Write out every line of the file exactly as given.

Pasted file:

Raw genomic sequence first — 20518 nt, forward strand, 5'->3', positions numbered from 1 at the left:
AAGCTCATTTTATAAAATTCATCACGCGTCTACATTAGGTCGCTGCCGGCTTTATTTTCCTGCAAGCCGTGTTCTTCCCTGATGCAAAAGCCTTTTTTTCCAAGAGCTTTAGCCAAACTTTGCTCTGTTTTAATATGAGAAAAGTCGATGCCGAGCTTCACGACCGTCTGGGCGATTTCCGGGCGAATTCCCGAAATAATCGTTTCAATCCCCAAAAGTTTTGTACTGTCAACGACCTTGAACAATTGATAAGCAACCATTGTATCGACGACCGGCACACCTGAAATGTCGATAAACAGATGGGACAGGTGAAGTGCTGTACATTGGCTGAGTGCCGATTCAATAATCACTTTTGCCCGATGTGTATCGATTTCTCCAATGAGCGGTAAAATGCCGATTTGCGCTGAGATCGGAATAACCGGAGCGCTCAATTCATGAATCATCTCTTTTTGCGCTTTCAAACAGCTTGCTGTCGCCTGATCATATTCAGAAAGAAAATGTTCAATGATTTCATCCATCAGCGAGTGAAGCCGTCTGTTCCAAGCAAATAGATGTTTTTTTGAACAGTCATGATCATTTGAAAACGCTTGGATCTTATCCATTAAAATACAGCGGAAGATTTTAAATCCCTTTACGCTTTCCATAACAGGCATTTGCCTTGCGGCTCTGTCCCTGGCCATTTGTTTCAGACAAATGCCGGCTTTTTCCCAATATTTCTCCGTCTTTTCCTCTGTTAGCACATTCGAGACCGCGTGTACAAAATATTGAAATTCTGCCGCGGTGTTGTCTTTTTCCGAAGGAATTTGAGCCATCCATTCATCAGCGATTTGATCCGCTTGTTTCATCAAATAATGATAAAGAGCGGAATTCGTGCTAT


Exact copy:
Raw genomic sequence first — 20518 nt, forward strand, 5'->3', positions numbered from 1 at the left:
AAGCTCATTTTATAAAATTCATCACGCGTCTACATTAGGTCGCTGCCGGCTTTATTTTCCTGCAAGCCGTGTTCTTCCCTGATGCAAAAGCCTTTTTTTCCAAGAGCTTTAGCCAAACTTTGCTCTGTTTTAATATGAGAAAAGTCGATGCCGAGCTTCACGACCGTCTGGGCGATTTCCGGGCGAATTCCCGAAATAATCGTTTCAATCCCCAAAAGTTTTGTACTGTCAACGACCTTGAACAATTGATAAGCAACCATTGTATCGACGACCGGCACACCTGAAATGTCGATAAACAGATGGGACAGGTGAAGTGCTGTACATTGGCTGAGTGCCGATTCAATAATCACTTTTGCCCGATGTGTATCGATTTCTCCAATGAGCGGTAAAATGCCGATTTGCGCTGAGATCGGAATAACCGGAGCGCTCAATTCATGAATCATCTCTTTTTGCGCTTTCAAACAGCTTGCTGTCGCCTGATCATATTCAGAAAGAAAATGTTCAATGATTTCATCCATCAGCGAGTGAAGCCGTCTGTTCCAAGCAAATAGATGTTTTTTTGAACAGTCATGATCATTTGAAAACGCTTGGATCTTATCCATTAAAATACAGCGGAAGATTTTAAATCCCTTTACGCTTTCCATAACAGGCATTTGCCTTGCGGCTCTGTCCCTGGCCATTTGTTTCAGACAAATGCCGGCTTTTTCCCAATATTTCTCCGTCTTTTCCTCTGTTAGCACATTCGAGACCGCGTGTACAAAATATTGAAATTCTGCCGCGGTGTTGTCTTTTTCCGAAGGAATTTGAGCCATCCATTCATCAGCGATTTGATCCGCTTGTTTCATCAAATAATGATAAAGAGCGGAATTCGTGCTAT